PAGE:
County Town of Wiltshire and (past) home of your author!
Not hyphenated - the locals get very agitated if you do. As for the trains, don't set route for trains towards Trowbridge that stop at Bradford until they press the TRTS indicator. The reason for this is the AHB crossing on the other side of the tunnel. The strike-in point for stopping is different to the strike-in point for fast trains, so the risk is that a stopping train will have the AHB barriers down several minutes before it actually crosses the crossing. Many car drivers will unfortunately drive around the barriers after waiting and risk a collision. Apparently this is one of the most dangerous level crossings in the country because of the sighting, right outside a tunnel, plus a fairly sharp curve obscured by trees on the other side. Of course, if drivers heeded the flashing lights and lowered barriers…..
It is not possible to set routes from W275 to W277 at the same time as routes from W75 to W77 or W77 to anywhere unless the track circuit in the Branch Loop is occupied. This is as per the real box.
The whole area is controlled by Multiple Aspect Signalling. Many of the signals around Newbury and Westbury are four aspect because of the closer headways required of this section. Much of the rest of the area is three aspect with two aspects and repeaters for branch lines and some of the extremities of the area.
Signals prefixed “R” are Reading Panel signals, such as R123; the remainder belong to Westbury (note that this is different from repeater signals, which are suffixed “R”, as in 123R).
Many junctions use approach control, where the train is slowed by restrictive signals until the interlocking has timed it to be at a suitable speed approaching the junction, whereupon the signal will show a less restrictive aspect if the track ahead is clear.
There are several level crossings but none under your direct control. Set a route over the crossing to indicate to the crossing keepers that a train is coming. Do not do it too early otherwise you annoy the road users!
It is possible to allow more than one train into the platform lines at Newbury, Westbury and all the goods lines. The lines are said to be permissive. Clearing a route into such a line when the platform track circuit is occupied will select a ‘call-on’ route. The signal will clear with a subsidiary aspect subject to the following conditions:
It should be noted that if the route for the second train is set before the first train operates the platform track circuit, then the signal will not clear until the first train has gone clear or the route has been cancelled and called again.
Most ground shunt signals will clear into these sections whether they are showing occupied or not.
Another use for these call-on routes is that it is still possible to clear a protecting signal into such a section which has a track circuit failure.
Permissive working is banned for passenger trains unless they are booked to join another train.
Line speeds vary, the following is a typical average for that line:
(extracted from 1/4/2009 Route Capability Plan)
Midgham Dn 97m/106y 117m/128y
Thatcham Dn P1 147m/160y Up P2 155m/170y
Newbury Racecourse P1 Dn 87m/97y P2 Up 74m/81y DPL 208m/225y
Newbury P1 DPL 291m/318y P2 Up 327m/358y P3 bay 129m/141y - Loops DPL 442m/1459ft UPL 359m/1176ft
Kintbury P1 Dn 105m/115y P2 Up 106m/116y
Hungerford UPL 679m/2226ft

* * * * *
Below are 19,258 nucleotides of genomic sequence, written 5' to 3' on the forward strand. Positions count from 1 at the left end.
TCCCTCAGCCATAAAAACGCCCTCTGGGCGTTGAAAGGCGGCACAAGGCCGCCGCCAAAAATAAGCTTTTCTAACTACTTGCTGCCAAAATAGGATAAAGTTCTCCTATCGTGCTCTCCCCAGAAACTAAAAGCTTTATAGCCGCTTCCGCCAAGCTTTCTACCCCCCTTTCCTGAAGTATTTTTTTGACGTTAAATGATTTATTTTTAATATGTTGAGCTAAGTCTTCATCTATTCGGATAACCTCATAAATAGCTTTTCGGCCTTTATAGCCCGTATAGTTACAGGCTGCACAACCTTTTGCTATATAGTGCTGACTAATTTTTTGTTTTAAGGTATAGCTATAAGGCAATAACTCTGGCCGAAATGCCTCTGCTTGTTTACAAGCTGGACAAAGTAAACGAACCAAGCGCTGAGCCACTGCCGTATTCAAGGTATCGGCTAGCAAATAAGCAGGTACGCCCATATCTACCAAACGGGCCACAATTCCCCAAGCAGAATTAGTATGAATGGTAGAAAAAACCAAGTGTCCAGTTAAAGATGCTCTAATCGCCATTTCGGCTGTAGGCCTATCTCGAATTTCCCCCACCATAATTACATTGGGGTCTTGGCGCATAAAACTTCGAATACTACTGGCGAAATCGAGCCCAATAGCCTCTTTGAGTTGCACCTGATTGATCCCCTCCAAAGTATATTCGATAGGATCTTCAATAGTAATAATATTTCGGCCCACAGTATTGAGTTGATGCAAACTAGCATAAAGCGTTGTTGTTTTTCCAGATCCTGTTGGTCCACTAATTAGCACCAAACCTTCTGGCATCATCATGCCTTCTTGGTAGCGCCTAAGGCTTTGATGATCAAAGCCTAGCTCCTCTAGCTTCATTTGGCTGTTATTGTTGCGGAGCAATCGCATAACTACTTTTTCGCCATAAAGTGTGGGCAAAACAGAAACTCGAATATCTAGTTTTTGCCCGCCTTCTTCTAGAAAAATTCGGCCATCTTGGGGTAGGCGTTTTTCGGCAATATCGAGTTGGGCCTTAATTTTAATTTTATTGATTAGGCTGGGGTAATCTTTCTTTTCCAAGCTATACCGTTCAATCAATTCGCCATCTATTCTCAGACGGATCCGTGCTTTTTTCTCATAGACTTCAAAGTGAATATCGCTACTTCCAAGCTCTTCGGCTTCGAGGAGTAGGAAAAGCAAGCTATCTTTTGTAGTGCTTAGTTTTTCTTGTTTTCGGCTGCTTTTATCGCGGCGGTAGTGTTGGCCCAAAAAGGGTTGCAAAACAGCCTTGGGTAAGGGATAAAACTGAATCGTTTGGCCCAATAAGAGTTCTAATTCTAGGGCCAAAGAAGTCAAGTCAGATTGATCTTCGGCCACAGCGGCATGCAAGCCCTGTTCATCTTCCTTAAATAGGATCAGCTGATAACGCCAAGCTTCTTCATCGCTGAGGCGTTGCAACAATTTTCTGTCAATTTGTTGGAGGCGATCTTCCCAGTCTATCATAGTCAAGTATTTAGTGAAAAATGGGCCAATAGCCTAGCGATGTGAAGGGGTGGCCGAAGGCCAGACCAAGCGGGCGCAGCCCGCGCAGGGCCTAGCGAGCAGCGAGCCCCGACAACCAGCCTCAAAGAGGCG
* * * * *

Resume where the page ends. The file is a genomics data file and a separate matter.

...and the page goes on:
Hungerford Dn P2 150m/164y P1 Up 153m/167y
Bedwyn Dn P1 121m/132y Up P2 123m/135y
Pewsey Dn P1 170m/186y Up P2 177m/194y
Woodborough DGL 640m/2100ft UGL 666m/2184ft
Westbury P1 224m/245y P2 203m/222y P3 197m/215y
Frome 109m/119y - UGL 327m/1071y
East Somerset Jn U/DGL 532/1743ft
Bruton P2 Dn 144m/157y P1 Up 130m/142y
Castle Cary P1 198m/217y P2 197m/215y P3 70m/77y - D/UPL 487m/1596ft
Trowbridge P1-Dn 108m/118y P2-Up 154m/168y
Bradford-on-Avon Up & Dn 120m/131y
Avoncliff Up & Dn 30m/33y
Freshford Dn 78m/85y Up 82m/90y
There are a few things that may help with inputting timetables that need mentioning. They are summarised below.
When inputting trains into the editor, certain locations must be included to satisfy the editor’s requirements. These reflect the key timing points on the routes in the area simulated.
Below are the most important rules about the editor when inputting timetables….
All trains passing through the following locations must list them in their timetable:
The Westbury yards, Whatley Quarry, and Merehead Quarry all have shunters that will give you permission to enter the yard/quarry (hereafter referred to as a yard). They will also inform you when there is a train ready to leave the yard.
The shunter will phone you with a message of the form “WXYZ is ready at ABCD”. Take note of the location. Press I to Interpose and enter the train description, i.e. WXYZ. Click Ok and then click on the exit signal to the appropriate yard. Set the route when appropriate - the train will be ready to leave pretty much straight away.
Each yard can only accept one train at a time. Therefore the yard should only be informed when the train is approaching the yard. However, you should give yourself enough time to be able to put the train somewhere if the yard cannot accept it for a few minutes.
Click on the telephone icon and then on the dialler button. Select the yard that the train is to enter and press Dial. When the call is answered (which may take a while if the shunter is busy), select the message (accept WXYZ) and type the train description. If accepted, you'll see the train description that has been accepted next to the yard entrance, plus a release for the signal (a solid white circle). You can now set the route into the yard.